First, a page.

October 10, 2020.
On Vimeo via the Shawna Shea Film Festival “Shorts Fest”.
Humans have danced to honor those who’ve left us, from ancestors to loved ones, from our very beginnings. The Shawna Shea Memorial Foundation commemorates Shawna Shea through the annual Shawna Shea Film Festival “Shorts Fest”. Shea was passionate about the arts and film, and left this earth tragically young. Her family made a foundation in her honor, to nurture young women with shining potential in film and the arts. Suzannah Dessau and Erin McNulty’s Floodstream ended this year’s virtual festival, capping it off with a thoughtfully created and masterfully executed dance film. Filming and cinematography was by Christopher DiNunzio.
To begin the film, a woman (McNulty) stands in a flowing stream, her back to the audience. She wears a beautiful light blue dress. There’s a quiet and ease in the air, but somehow — perhaps through the score and McNulty’s physical presence — it also feels like a calm before a storm (original score by Josh Knowles and sound engineering by Alex Glover). We see another dancer in the dark, wearing the same color blue but with a simple t-shirt rather than an elegantly cut dress. Hands come in front of her face, blocking her vision and silencing her. Both dancers roll through their spines and fall to the ground. Their settings are incredibly different — one a vast, ope and beautiful space, the other dark and devoid of anything but concrete and a drain. Yet, their movement and their presence feels strikingly similar, in tone and emotional quality. It makes me think of perception coloring our inner experience, no matter what outer conditions may be.
McNulty dances — lunging deep, opening arms with elbows bent and fingers to the sky, turning low and looking high. Her focus and intention are palpable. There is clear strength, her body and soul firm in her conviction. In a memorable image, she lies at the edge of the stream, her back becoming wet. We cut to Dessau, in that place of dark concrete, face down on the ground just as she was when we left her. As she had before, she steps her feet wide, hips dropping low. She raises, turns and reshifts her focus. Dessau places a hand over her face, jerks her own elbow, and grabs at her own chest before again turning and falling to the ground.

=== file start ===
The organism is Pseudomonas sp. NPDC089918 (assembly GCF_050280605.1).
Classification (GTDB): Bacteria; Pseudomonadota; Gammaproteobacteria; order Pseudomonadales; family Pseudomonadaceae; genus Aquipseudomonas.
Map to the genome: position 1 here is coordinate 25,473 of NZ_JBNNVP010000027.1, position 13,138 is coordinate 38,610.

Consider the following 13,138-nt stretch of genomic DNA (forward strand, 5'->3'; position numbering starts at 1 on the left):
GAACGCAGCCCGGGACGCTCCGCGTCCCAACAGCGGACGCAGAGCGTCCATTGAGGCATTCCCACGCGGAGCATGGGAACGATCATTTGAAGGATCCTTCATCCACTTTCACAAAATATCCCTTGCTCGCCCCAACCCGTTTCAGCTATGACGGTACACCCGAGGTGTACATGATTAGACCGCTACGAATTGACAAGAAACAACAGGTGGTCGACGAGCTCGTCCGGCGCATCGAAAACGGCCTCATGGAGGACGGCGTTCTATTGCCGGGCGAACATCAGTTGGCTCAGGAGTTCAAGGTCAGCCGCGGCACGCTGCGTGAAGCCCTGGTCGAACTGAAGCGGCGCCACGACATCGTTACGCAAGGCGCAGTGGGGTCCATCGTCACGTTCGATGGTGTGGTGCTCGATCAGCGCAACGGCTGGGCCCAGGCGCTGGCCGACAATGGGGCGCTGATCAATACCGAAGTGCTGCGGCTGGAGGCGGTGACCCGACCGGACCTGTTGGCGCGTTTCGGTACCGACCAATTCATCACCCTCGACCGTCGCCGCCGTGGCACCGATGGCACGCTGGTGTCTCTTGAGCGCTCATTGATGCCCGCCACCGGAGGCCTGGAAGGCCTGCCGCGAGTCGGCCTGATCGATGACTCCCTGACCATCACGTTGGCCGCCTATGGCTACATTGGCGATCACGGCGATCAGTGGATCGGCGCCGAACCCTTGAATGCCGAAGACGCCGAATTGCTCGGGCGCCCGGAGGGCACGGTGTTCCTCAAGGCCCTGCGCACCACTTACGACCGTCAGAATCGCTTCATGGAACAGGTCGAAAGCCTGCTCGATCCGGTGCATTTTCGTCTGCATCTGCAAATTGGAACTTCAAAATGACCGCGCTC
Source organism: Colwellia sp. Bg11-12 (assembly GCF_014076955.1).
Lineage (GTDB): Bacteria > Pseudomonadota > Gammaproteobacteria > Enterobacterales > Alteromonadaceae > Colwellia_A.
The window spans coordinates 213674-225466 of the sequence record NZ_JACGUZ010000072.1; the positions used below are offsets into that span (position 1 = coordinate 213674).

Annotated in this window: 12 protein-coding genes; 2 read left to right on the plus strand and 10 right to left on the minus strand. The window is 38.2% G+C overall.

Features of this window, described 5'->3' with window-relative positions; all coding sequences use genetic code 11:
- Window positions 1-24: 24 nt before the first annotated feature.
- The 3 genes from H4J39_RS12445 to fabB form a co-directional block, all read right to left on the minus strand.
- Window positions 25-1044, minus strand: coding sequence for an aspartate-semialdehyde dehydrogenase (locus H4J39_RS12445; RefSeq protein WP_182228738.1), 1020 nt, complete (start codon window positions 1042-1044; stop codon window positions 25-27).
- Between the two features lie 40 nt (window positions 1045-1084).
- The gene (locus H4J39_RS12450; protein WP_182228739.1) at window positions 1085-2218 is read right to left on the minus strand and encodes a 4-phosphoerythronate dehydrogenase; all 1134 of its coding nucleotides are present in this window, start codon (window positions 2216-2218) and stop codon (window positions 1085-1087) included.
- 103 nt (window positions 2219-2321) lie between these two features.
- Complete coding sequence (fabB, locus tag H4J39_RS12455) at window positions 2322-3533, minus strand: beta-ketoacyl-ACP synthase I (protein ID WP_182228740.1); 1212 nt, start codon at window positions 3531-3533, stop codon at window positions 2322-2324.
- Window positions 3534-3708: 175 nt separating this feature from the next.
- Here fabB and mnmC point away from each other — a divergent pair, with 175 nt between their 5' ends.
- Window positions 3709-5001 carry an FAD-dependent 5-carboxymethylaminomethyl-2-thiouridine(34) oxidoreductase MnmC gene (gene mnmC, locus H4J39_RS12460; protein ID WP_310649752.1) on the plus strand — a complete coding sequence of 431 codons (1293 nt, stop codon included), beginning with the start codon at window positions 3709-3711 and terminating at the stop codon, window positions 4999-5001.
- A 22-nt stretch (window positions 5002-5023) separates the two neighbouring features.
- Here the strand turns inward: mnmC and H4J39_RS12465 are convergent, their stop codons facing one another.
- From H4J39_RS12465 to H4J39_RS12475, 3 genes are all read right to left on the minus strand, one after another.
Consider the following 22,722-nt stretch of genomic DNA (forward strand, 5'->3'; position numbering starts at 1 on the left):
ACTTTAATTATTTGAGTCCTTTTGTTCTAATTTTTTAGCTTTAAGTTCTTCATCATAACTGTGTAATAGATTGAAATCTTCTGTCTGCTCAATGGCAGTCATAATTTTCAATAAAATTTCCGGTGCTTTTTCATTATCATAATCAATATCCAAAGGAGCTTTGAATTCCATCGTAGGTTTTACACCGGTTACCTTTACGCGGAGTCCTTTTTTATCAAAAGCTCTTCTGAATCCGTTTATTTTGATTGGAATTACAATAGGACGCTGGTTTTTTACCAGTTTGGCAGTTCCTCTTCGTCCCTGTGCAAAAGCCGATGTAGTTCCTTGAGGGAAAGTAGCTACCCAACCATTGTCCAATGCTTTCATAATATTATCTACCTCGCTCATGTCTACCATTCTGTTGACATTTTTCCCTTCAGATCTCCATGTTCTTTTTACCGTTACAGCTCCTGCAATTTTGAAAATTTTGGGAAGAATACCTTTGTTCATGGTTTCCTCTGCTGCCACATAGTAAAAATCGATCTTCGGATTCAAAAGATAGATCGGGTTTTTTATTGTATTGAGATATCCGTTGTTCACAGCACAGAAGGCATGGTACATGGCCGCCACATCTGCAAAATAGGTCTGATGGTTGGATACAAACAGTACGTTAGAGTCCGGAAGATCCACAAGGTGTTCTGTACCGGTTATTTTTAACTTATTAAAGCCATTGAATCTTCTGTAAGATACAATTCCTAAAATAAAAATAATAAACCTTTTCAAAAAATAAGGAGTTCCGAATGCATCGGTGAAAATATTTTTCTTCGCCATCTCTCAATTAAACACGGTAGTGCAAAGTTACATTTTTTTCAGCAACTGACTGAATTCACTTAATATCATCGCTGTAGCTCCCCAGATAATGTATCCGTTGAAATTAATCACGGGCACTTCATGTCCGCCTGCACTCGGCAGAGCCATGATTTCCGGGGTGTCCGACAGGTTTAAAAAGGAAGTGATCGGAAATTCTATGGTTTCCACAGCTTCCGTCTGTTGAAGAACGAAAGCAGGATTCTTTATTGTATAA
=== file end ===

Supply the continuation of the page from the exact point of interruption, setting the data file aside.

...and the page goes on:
She exhibits clear emotional turmoil with this movement and her overall presence, a desire to constrain herself or perhaps competing emotional forces within her. Whatever it is, it’s clearly turmoil. Even as she falls, she rises, propping herself on her elbows. She gazes around the space, and something in her presence signals a change of perspective. As she rises higher, it seems that she’s found a new strength — maybe it’s hope. We see McNulty again, standing by the water, back still wet, gently rolling through her spine and shifting her weight to face upstream. Back to Dessau, we see her lunging low — yet with a newly-found stability and grounding in her own two feet. With striking control, she rises to backbend as her back foot bends toward the back of her head. She lengthens that leg forward, kicking it out in front of her with a flexed foot. She has risen and is not about to fall again, it feels like.
Back to McNulty again, she ripples through her spine and gestures with her hands as if finding pure pleasure in the freedom of her movement. Back and forth between the two dancers more quickly we go after that, both of carving through space in their own ways. A continued reach and pull seems to convey a continuity, a struggle and a delicate balance that continues. Darkness must be continually fought off; the battle continues. Gestures such as McNulty blocking her face with her hands and Dessau bracing her chest with her arms seem to signify that struggle and accompanying self-protection. The score, Knowles’ experimental mixing techniques with his violin, builds a sense of sadness. There’s also somehow hope — a sense that supports the dancers’ movement and presence. All together, it’s a captivating presentation, creating both food for thought and aesthetic wonder.
Before credits roll, we see McNulty underwater, the camera filming her from below (underwater cinematography by Chris Johnson). The camera then cues in on Dessau isolating joints in her upper body. A literal floodstream and a floodstream of thoughts and emotions — the two women seem to have experienced them both in different ways. Freedom of the mind and freedom in space seems to also be part of that food for thought that the work offers, one that’s particularly relevant in an age of social distancing. Gifts for the mind and gifts for the senses, relevant to the context in which it’s created and seen — art can be all of it. It can commemorate those we’ve lost and offer others among us a chance to shine that they might not otherwise have had. Art and the experience of it can be a floodstream of its own.
By Kathryn Boland of Dance Informa.